Sunni Discontent Fuels Growing Violence In Iraq's Anbar Province : Parallels Fed up with what they say is years of discrimination by the Shiite-led government, ordinary Sunnis have joined Islamist fighters. There are echoes of past conflicts, with a few important distinctions.
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Sunni Discontent Fuels Growing Violence In Iraq's Anbar Province

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Sunni Discontent Fuels Growing Violence In Iraq's Anbar Province

Sunni Discontent Fuels Growing Violence In Iraq's Anbar Province

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  • <iframe src="" width="100%" height="290" frameborder="0" scrolling="no" title="NPR embedded audio player">
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Now those Sunni militants fighting that we just heard about have flourished thanks to the chaos next door in Syria. Earlier this year they recaptured Fallujah, an important city where the U.S. military lost hundreds of troops in intense battles a decade ago. The fighters are also getting crucial support from Sunni civilians who are bitter over their treatment by Iraq's Shiite-led government.

NPR's Alice Fordham was recently in Iraq and she sent this report.

ABDULLAH: (foreign language spoken)

ALICE FORDHAM, BYLINE: This man is a teacher from Fallujah. But I meet him in the quiet, even boring, northern city of Erbil. He lives here now because four months ago he woke up to find himself caught in crossfire between the Iraqi army and Islamist fighters.

ABDULLAH: (through translator) It turned violent overnight, as they say. One day, at sunset, there was nothing happening. Then, at dawn, the violence started. So you couldn't tell which side had started the violence, the army or the terrorist cell.

FORDHAM: The mortars that thumped around him heralded the beginning of a bloodbath in the province of Anbar. Islamist fighters took over. They post videos online of victory parades like this one. The teacher, who is afraid to give his name, says there's no doubt this group is an offshoot of the al-Qaida that Americans battled to keep out of Fallujah. Since American forces withdrew in 2012, the group has made a comeback.

And it's powerful in Syria just over the border, too. They have better training and weapons now, but that's not the only difference. When the Americans were fighting here...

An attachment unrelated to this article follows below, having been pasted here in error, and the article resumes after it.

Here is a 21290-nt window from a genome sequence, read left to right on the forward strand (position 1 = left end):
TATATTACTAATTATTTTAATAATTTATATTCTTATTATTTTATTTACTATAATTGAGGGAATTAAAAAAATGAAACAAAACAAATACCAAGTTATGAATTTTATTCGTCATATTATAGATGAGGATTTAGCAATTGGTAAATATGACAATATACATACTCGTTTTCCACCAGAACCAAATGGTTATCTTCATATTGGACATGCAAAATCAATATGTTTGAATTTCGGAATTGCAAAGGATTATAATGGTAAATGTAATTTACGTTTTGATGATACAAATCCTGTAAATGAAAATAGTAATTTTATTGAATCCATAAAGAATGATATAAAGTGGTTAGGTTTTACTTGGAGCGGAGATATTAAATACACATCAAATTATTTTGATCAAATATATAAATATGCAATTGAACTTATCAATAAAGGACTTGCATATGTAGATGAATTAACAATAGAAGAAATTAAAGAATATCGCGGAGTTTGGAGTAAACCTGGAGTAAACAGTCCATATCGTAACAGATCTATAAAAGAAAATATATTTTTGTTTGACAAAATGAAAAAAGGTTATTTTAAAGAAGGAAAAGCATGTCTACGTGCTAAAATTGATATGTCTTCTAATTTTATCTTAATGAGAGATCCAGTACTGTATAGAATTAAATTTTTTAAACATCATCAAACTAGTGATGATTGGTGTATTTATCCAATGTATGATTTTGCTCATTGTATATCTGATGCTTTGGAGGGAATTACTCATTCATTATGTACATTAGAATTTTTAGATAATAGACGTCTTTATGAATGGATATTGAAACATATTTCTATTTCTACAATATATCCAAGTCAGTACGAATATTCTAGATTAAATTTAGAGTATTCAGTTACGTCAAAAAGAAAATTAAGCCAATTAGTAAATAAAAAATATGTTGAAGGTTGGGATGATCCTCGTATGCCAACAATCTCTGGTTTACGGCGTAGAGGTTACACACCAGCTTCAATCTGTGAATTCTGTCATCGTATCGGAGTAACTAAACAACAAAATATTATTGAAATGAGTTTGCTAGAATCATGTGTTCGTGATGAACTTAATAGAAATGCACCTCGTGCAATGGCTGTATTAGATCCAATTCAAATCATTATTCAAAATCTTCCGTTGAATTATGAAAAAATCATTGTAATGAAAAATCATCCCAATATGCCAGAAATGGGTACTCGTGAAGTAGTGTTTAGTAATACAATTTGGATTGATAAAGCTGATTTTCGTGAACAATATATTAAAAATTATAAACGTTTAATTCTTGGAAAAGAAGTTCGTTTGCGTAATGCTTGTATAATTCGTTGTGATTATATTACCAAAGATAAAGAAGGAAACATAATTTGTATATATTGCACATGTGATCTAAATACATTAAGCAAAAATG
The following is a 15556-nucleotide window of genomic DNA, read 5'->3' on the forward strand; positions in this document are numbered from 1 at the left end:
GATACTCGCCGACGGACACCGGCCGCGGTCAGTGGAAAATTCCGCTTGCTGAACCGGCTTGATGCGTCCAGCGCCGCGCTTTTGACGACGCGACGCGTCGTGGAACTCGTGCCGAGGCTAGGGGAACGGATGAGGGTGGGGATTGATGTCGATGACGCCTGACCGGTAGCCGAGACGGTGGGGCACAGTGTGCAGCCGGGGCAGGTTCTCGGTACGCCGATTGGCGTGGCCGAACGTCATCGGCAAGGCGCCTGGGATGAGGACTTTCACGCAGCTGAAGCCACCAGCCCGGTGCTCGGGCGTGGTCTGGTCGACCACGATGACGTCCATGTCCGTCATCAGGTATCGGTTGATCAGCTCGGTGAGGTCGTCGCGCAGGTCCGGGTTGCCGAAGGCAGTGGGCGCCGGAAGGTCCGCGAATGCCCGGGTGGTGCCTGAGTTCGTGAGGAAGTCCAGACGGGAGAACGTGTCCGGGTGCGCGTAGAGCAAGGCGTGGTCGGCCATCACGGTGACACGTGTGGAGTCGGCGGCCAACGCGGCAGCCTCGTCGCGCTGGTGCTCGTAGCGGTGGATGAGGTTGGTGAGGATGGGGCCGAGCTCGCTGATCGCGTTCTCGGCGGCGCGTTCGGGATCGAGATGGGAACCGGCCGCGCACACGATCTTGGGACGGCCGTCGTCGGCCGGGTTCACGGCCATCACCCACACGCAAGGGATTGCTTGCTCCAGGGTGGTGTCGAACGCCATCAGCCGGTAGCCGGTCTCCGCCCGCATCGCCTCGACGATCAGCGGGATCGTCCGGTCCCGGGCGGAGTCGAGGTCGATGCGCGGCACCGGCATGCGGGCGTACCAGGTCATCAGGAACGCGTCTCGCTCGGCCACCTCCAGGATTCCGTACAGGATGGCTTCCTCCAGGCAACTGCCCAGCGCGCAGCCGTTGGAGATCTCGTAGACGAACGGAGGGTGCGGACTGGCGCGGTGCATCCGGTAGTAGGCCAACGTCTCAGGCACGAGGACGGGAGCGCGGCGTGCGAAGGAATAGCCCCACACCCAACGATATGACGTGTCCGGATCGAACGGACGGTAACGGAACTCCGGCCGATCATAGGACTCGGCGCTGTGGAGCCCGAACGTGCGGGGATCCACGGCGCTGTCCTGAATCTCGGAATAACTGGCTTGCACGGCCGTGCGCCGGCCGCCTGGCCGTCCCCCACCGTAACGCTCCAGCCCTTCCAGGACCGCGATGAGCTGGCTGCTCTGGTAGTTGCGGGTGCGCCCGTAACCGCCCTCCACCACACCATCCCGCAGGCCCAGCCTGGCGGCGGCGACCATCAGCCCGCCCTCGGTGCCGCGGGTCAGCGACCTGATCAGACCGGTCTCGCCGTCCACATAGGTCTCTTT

UNIDENTIFIED MAN: (Through interpreter) The target was clear and the fighters knew who they were targeting. And the occupying forces also knew who they were retaliating against.

FORDHAM: But now, both the extremists and the Iraqi army fighting them have rallied thousands of civilians to their cause. Hundreds of thousands have fled. Many families have come to the resort town of Shaqlawa. In one rundown hotel here where garish paint is rotting, every room is full. Laundry hangs on the balconies and there's a bread oven under that stairs.

The young men here say that their friends and relatives are also battling the army in Anbar. Not because they like al-Qaida, but because they hate the army so much.

TALHA FADEL: (Through interpreter) In Fallujah, the soldiers would come at night, take people away and leave.

FORDHAM: That's Talha Fadel(ph) who's a Sunni Muslim like most everyone in Anbar. He says that the Shiite-dominated army and government made enemies of the Sunni tribes. To make the point, the guys call a friend they say is a fighter there.

UNIDENTIFIED MAN #1: (foreign language spoken)

FORDHAM: He says he a son of the tribe and he's going to keep fighting the army. But the tribes are divided. In Baghdad, I meet Harab al-Taiz(ph) in the mansion of his uncle, a tribal sheik.

Al-Taiz's dad was killed by al-Qaida in 2006 and he's fighting alongside the army to slaughter Islamists in revenge.

HARAB AL-TAIZ: (Through interpreter) I mean, he comes with this beard and his Afghan clothing and his (unintelligible) and he's coming to strike. Who is he coming to strike, anyway? A Jew or a Muslim? A Muslim he's coming to kill. What am I supposed to do? Give him flowers? Stand up to him, of course.

FORDHAM: He shows cell phone pictures of corpses. He says they're extremists he killed. Islamists also post pictures of dead mutilated soldiers on social media, some officials privately estimate 2,000 of the security forces may have died since January. Across town, I run into a funeral. In the dusty back streets of Kazamir(ph), a poor Shiite suburb of Baghdad, there's a funeral taking place.

The young man who died has his picture in uniform at the front of the crowd of mourners. There are pink and yellow flowers on either side of the picture and the brother and the friends of the man who died say that they're going to far too many funerals of young men like this, soldiers, who've died at the hands of al-Qaida. The young soldier died after militants ambushed a checkpoint in Saladim Province, North of Baghdad, says his brother, Istal Razi(ph), who is also a soldier.

Since the group that used to be al-Qaida in Iraq metastasized into Syria, the adversary is more powerful, he says.

ISTAL RAZI: (Through interpreter) There is a significant increase in operations, more than before. Now jihad has spread in Iraq on a wider scale. They want to overthrow the region. Their ideas, their remnants, all those things, they want to repeat them all over again. They are building an Islamist state, but they are not Muslims.

FORDHAM: The Prime Minister Nouri al-Maliki vows to defeat terrorism. He wants to win over the Sunnis of Anbar, offering to employ tens of thousands of them as soldiers. But fighting still rages and it's been announced that national elections planned to the end of the month will not happen in Anbar. Alice Fordham, NPR News.

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